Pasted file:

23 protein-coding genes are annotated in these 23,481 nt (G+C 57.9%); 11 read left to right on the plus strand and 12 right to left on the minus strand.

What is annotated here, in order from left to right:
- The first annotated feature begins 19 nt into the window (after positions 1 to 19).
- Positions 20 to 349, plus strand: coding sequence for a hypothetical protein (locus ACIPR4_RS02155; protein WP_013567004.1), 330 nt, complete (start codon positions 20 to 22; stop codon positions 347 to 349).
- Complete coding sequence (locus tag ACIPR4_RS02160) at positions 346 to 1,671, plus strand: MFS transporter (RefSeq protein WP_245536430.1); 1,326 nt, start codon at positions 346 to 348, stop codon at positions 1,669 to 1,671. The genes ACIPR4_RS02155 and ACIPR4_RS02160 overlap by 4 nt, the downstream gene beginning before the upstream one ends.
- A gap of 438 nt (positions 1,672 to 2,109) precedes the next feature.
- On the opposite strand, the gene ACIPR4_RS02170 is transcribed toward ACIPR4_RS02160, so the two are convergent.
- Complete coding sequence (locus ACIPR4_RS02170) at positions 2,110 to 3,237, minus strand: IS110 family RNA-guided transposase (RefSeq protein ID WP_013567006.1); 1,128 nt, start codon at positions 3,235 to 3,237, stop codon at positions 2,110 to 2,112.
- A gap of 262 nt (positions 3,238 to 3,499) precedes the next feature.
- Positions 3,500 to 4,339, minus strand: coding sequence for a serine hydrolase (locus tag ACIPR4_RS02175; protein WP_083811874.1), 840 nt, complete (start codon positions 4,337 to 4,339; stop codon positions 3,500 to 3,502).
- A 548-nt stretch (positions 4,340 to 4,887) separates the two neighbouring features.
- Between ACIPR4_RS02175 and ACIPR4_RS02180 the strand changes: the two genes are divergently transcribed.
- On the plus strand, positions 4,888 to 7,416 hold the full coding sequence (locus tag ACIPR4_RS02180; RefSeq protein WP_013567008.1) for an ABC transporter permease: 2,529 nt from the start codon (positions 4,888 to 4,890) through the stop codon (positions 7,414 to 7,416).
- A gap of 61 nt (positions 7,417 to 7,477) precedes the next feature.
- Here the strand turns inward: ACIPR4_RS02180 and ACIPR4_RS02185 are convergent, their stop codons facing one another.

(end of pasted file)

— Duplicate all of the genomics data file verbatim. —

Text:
23 protein-coding genes are annotated in these 23,481 nt (G+C 57.9%); 11 read left to right on the plus strand and 12 right to left on the minus strand.

What is annotated here, in order from left to right:
- The first annotated feature begins 19 nt into the window (after positions 1 to 19).
- Positions 20 to 349, plus strand: coding sequence for a hypothetical protein (locus ACIPR4_RS02155; protein WP_013567004.1), 330 nt, complete (start codon positions 20 to 22; stop codon positions 347 to 349).
- Complete coding sequence (locus tag ACIPR4_RS02160) at positions 346 to 1,671, plus strand: MFS transporter (RefSeq protein WP_245536430.1); 1,326 nt, start codon at positions 346 to 348, stop codon at positions 1,669 to 1,671. The genes ACIPR4_RS02155 and ACIPR4_RS02160 overlap by 4 nt, the downstream gene beginning before the upstream one ends.
- A gap of 438 nt (positions 1,672 to 2,109) precedes the next feature.
- On the opposite strand, the gene ACIPR4_RS02170 is transcribed toward ACIPR4_RS02160, so the two are convergent.
- Complete coding sequence (locus ACIPR4_RS02170) at positions 2,110 to 3,237, minus strand: IS110 family RNA-guided transposase (RefSeq protein ID WP_013567006.1); 1,128 nt, start codon at positions 3,235 to 3,237, stop codon at positions 2,110 to 2,112.
- A gap of 262 nt (positions 3,238 to 3,499) precedes the next feature.
- Positions 3,500 to 4,339, minus strand: coding sequence for a serine hydrolase (locus tag ACIPR4_RS02175; protein WP_083811874.1), 840 nt, complete (start codon positions 4,337 to 4,339; stop codon positions 3,500 to 3,502).
- A 548-nt stretch (positions 4,340 to 4,887) separates the two neighbouring features.
- Between ACIPR4_RS02175 and ACIPR4_RS02180 the strand changes: the two genes are divergently transcribed.
- On the plus strand, positions 4,888 to 7,416 hold the full coding sequence (locus tag ACIPR4_RS02180; RefSeq protein WP_013567008.1) for an ABC transporter permease: 2,529 nt from the start codon (positions 4,888 to 4,890) through the stop codon (positions 7,414 to 7,416).
- A gap of 61 nt (positions 7,417 to 7,477) precedes the next feature.
- Here the strand turns inward: ACIPR4_RS02180 and ACIPR4_RS02185 are convergent, their stop codons facing one another.